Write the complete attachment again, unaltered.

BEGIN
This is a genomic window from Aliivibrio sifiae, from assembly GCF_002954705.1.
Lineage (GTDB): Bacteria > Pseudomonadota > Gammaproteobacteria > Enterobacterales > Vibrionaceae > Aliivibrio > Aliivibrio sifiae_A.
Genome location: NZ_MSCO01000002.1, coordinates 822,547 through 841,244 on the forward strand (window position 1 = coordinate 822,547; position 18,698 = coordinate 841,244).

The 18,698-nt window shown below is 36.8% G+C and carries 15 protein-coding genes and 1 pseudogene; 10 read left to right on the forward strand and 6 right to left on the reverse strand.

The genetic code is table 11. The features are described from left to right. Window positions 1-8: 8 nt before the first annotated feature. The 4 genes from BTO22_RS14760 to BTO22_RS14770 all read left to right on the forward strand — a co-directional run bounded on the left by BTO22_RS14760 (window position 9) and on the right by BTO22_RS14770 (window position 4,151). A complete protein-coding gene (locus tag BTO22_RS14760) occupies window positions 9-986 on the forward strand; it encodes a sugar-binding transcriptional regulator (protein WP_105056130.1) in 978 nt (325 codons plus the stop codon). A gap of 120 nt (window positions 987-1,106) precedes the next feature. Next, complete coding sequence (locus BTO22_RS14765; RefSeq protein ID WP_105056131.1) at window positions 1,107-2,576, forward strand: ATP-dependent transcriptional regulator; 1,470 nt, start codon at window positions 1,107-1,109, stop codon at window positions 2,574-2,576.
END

This is a genomic window from Aliivibrio sifiae, from assembly GCF_002954705.1.
Lineage (GTDB): Bacteria > Pseudomonadota > Gammaproteobacteria > Enterobacterales > Vibrionaceae > Aliivibrio > Aliivibrio sifiae_A.
Genome location: NZ_MSCO01000002.1, coordinates 822,547 through 841,244 on the forward strand (window position 1 = coordinate 822,547; position 18,698 = coordinate 841,244).

The 18,698-nt window shown below is 36.8% G+C and carries 15 protein-coding genes and 1 pseudogene; 10 read left to right on the forward strand and 6 right to left on the reverse strand.

The genetic code is table 11. The features are described from left to right. Window positions 1-8: 8 nt before the first annotated feature. The 4 genes from BTO22_RS14760 to BTO22_RS14770 all read left to right on the forward strand — a co-directional run bounded on the left by BTO22_RS14760 (window position 9) and on the right by BTO22_RS14770 (window position 4,151). A complete protein-coding gene (locus tag BTO22_RS14760) occupies window positions 9-986 on the forward strand; it encodes a sugar-binding transcriptional regulator (protein WP_105056130.1) in 978 nt (325 codons plus the stop codon). A gap of 120 nt (window positions 987-1,106) precedes the next feature. Next, complete coding sequence (locus BTO22_RS14765; RefSeq protein ID WP_105056131.1) at window positions 1,107-2,576, forward strand: ATP-dependent transcriptional regulator; 1,470 nt, start codon at window positions 1,107-1,109, stop codon at window positions 2,574-2,576.